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fluence of the freshes or land floods being considerably diminished, they have seldom sufficient power to interrupt the regular course of the tides. In former times there was a passage from this ferry to Croule, by means of Croule causeway, which had been thrown up on the line of ground now occupied by Vermuyden's drains. The bank between these drains is now the high road from Althorpe to Hirst, and thence to Croule. By means of these drains, commonly called Double Rivers, Vermuyden brought down to this place the waters of the river Torn, the surface water which fell upon the Level all the way from Idle Stop, and the waters of the deep pools between Croule and Thorne, an error which proved fatal in a great measure to the success of his undertaking, and which has caused more money to be spent in works of drainage than the freehold of the land which they were intended to benefit is worth. This defect can now only be remedied by the aid and co-operation of the giant stream, whose mighty prowess surpasses in reality all the wonders with which fancy and fiction have invested the labours of the fabulous heroes of antiquity.
In the reign of Edward the First, Adam de Newmarsh married Elizabeth, daughter of Roger de Mowbray, and received for her marriage portion thirty* librates of land situated in Althorpe ; and in the reign of Edward the Fourth, this place was the residence of Sir John Neville. He married Elizabeth sole heir of Sir Robert Newmarsh, by whom he became Lord of the great manors of Womersly, Askrigg, and Scothorpe, in the county of York, and of Walton and others in the county of Nottingham. The family of Neville had possessions in this parish previous to this marriage, for we find a Sir John Neville, in the reign of Edward the Second, making donations of certain lands between Hirst and Althorpe, with a mill, to the Priory of Worksop, which was confirmed by Pope Alexander. In the year 1483 this worthy Knight built that beautiful Church which stands close to the bank of the Trent; and forms a most interesting feature in the landscape, especially when the capacious channel of the river rejoices in full-blown spring tides.
* Rot. Hundr.
Mowbray, no doubt, was the original founder of a place of worship here; for we find that, as early as the year1185, Galfridus, the presbyter of Althorpe,was to pay four shillings to the Hospital of St. John of the order of St. Augustin, which was the gift of Roger de Mowbray *; and also ten shillings for two bo. vates of land. On the west side of the steeple are sculptured the arms of Neville, quartered with those of Newmarsh and Mowbray.
The nare of this Church is lighted by three spacious windows in the pointed stile of Gothic architecture, d the roof is supported by light and elegant arches. The foundation has, however, unfortunately given way, which has caused the pillars to lean outwards, and very much injured the general effect of the appearance of this part of the fabric. It is in the chancel that the founder most displayed his munificence, and the architect his skill. The walls are of good ashlar stone, surmounted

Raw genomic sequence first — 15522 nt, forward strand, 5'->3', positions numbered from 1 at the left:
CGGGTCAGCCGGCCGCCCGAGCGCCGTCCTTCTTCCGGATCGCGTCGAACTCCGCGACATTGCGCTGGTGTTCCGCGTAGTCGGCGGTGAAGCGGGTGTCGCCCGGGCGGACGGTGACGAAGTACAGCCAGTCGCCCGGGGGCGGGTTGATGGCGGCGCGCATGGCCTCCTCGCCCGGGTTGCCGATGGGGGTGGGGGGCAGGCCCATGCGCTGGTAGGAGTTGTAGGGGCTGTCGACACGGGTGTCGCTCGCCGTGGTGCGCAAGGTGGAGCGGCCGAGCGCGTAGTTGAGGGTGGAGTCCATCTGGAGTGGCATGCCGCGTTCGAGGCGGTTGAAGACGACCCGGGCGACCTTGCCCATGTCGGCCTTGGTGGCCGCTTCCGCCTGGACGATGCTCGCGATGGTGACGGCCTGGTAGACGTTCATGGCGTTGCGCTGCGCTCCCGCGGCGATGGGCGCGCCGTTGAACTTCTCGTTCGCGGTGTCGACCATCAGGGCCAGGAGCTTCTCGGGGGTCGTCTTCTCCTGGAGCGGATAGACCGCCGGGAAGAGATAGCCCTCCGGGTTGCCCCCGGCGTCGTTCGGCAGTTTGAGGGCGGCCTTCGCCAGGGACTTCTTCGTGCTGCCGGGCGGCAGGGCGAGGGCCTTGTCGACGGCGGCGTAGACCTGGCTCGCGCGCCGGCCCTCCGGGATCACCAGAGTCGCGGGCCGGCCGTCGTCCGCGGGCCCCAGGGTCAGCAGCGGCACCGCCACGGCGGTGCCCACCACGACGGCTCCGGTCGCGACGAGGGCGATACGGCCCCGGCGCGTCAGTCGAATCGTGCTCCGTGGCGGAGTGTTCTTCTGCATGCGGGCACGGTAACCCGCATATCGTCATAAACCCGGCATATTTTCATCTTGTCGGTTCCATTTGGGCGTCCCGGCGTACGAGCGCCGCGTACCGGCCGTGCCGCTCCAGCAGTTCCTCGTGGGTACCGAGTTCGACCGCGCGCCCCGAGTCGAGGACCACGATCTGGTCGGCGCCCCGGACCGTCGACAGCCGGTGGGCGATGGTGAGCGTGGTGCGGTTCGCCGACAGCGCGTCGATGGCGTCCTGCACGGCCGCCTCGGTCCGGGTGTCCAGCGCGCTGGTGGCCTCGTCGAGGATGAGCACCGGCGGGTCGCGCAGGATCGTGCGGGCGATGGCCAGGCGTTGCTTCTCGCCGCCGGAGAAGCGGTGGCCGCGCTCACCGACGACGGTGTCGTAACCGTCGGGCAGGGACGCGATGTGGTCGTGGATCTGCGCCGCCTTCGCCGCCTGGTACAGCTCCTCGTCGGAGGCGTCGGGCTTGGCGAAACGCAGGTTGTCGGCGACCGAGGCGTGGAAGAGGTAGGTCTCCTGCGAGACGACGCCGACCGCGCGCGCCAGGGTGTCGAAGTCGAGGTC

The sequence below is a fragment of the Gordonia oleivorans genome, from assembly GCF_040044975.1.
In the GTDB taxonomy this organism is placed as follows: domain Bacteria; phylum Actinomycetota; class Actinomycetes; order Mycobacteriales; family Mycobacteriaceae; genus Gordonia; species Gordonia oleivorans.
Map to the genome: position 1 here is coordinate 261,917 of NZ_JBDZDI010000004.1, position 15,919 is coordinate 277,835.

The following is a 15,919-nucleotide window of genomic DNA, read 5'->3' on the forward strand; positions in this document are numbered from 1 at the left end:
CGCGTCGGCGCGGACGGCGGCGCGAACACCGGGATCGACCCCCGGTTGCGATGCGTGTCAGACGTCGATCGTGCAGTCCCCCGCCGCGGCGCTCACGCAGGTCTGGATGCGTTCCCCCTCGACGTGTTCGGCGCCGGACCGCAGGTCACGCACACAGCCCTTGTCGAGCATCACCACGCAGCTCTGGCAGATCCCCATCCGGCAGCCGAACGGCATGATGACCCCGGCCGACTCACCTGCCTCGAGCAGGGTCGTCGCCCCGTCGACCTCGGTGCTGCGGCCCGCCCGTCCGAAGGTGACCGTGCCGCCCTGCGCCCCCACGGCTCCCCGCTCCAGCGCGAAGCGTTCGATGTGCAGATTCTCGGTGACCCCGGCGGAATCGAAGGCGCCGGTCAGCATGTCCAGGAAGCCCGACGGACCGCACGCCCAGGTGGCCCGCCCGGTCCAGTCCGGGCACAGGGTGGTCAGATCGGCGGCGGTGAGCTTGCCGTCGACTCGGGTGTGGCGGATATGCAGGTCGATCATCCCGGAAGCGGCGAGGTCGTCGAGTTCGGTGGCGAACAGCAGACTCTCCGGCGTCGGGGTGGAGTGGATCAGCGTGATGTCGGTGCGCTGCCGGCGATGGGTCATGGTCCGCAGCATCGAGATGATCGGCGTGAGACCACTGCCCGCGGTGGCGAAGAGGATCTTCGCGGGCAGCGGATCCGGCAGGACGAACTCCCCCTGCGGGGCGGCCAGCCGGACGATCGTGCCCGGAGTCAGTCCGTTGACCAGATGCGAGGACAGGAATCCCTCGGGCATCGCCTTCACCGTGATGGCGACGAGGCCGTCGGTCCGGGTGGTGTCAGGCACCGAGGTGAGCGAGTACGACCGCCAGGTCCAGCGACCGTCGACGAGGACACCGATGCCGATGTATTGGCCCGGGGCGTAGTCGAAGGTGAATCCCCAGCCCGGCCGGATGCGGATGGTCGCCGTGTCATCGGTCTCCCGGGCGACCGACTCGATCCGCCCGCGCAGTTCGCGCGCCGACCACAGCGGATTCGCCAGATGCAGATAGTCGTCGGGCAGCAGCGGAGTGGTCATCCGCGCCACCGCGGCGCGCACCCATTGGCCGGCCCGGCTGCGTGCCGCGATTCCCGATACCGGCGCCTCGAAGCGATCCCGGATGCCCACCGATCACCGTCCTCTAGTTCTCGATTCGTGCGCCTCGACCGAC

* The following persons had also payments to make to the same Hospital. Thomas iiis. üijd. Hugo de Kinerdetere iis. John and Robert his brother xs. Galfridus Palmer iis. Henry Kerdewie ivs. vid. Robert Rusticus iis. Galfridus, the son of Wibaldi viis, for a mill xivs. vid.
by a battlement, above which the buttresses terminated in highly finished pinnacles. The windows corresponding in some degree with those in the nave, are full of fine gothic tracery, finished with the most beautiful stone corbals supporting the outward moulding.
On the north side of the chancel is a chapel separated only by one pillar of very beautiful proportions. A rich and highly finished screen divides the chancel from the nave, and though somewhat mutilated, still deserves the attention of every admirer of that beautiful and antient art, carving in wood.
In Pope Nicholas' Valuation, A. D. 1288, this rectory is valued at thirty pounds, and the entry in the Valor Ecclesiasticus of King Henry the Eighth is as follows:
Two chantries it appears had been founded, and some years ago there were richly carved seats and desks in the chapel before mentioned, where no doubt the priests who served these chantries officiated.
When Messingham Church was rebuilt by the present venerable Archdeacon of Stow, these desks which were lying at the north side, and going fast to decay from damp and neglect, were obtained, and being completely repaired, now form the reading pews for the minister and clerk in that beautiful church.
In Althorpe Church are the following sepulchral memorials. In the north aisle.
SAMUEL DUNN, ESQ.
AGED 70 YEARS.
In the chancel against the wall under the east window.
LATE OF KEADBY, GENT.
HERE LYETH THE
FOR SUCH A WIFE NO MORTAL COULD FORBEAR
TO FETCH A SIGH OR DROP A SILENT TEAR;
Within the communion rails.
REV. JOHN HARRISON,
AGED 76 YEARS,
HERE LIES THE
BODY OF THE
AGED 46 YEARS.
MRS. SUSANNAH YOUNG,
MRS. SUSANNAH MARIE PARKE.